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Coalition partners say that their disagreements do not threaten government stability

Dzintars Zakis. Photo: Evija Trifanova/LETA.
 RIGA, Dec 21 - Representatives from coalition parties say that the disagreements within the coalition do not threaten the stability of the government. Only the independent group of Saeima members are a bit more critical, and believe that there will be changes in the government coalition sooner of later.

The head of Unity's group at Saeima, Dzintars Zakis, said that he sees the Reform Party voting together with the opposition's Harmony Center on some initiatives at parliament as a negative factor, and expressed hope that this will not occur next year. He said that such actions by the Reform Party do not attest to its political maturity, and he hopes that future agreement will be made first of all within the coalition.

Meanwhile, the deputy head of the Reform Party's group at Saeima, Vjaceslavs Dombrovskis, pointed out that Unity itself has on several occasions voted with the opposition.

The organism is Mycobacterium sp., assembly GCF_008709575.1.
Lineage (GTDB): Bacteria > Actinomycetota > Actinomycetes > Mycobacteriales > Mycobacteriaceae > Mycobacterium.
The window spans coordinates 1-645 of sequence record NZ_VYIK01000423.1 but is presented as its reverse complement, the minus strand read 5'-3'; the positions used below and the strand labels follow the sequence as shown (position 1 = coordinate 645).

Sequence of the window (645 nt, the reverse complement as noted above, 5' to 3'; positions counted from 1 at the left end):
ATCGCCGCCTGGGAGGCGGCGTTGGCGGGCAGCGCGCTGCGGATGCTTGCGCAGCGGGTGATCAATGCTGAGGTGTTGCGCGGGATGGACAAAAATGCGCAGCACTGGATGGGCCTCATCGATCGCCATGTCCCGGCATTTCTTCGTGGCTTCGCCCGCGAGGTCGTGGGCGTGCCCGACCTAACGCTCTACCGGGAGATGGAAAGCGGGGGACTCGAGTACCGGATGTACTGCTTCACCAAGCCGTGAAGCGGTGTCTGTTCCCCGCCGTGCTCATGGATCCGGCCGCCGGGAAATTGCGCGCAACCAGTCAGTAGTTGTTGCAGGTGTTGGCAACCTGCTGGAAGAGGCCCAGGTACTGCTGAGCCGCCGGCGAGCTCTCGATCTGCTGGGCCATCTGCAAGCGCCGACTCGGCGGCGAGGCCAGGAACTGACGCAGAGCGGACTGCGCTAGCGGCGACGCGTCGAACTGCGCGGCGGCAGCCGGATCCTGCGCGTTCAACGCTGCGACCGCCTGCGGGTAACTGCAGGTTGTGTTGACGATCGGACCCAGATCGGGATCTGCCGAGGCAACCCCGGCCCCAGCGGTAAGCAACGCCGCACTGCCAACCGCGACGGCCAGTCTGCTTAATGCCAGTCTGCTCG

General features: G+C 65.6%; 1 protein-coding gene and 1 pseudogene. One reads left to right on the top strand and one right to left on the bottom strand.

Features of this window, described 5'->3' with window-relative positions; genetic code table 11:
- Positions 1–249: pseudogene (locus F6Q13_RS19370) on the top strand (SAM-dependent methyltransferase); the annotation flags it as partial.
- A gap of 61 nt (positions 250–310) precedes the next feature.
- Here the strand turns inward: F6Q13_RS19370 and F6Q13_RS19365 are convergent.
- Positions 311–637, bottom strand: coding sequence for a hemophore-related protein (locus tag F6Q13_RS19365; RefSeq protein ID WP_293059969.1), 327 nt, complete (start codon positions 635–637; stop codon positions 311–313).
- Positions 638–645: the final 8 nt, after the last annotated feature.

Dombrovskis explained that if the coalition will move forward with a more constructive dialogue, then such situations, when coalition parties vote together with the opposition, will not take place.

Furthermore, the head of All for Latvia!-For Fatherland and Freedom/LNNK's group at Saeima, Einars Cilinskis, told LETA that there were several ''interesting'' votes during Thursday's Saeima session, and reminded that his party has also voted with the opposition on previous occasions. Cilinskis said that this matter must be discussed between coalition partners at the beginning of next year.

As reported, Saeima member Klavs Olsteins from the group of independent MPs told LETA yesterday that there will be major changes in the ruling coalition sooner or later.

Olsteins' statement on stability of the ruling coalition follows Wednesday's debate in parliament, where coalition partners exchanged jabs several times.

The debate in parliament will definitely be followed by further discussion between the Reform Party and Unity members, believes Olsteins.

The vote on the Higher Education Council was not the only time when the ruling coalition was not united: the parties' opinions also differed on approving Peteris Putnins as deputy chairman of the Financial and Capital Market Commission and the Reform Party's proposals regarding religious holidays.

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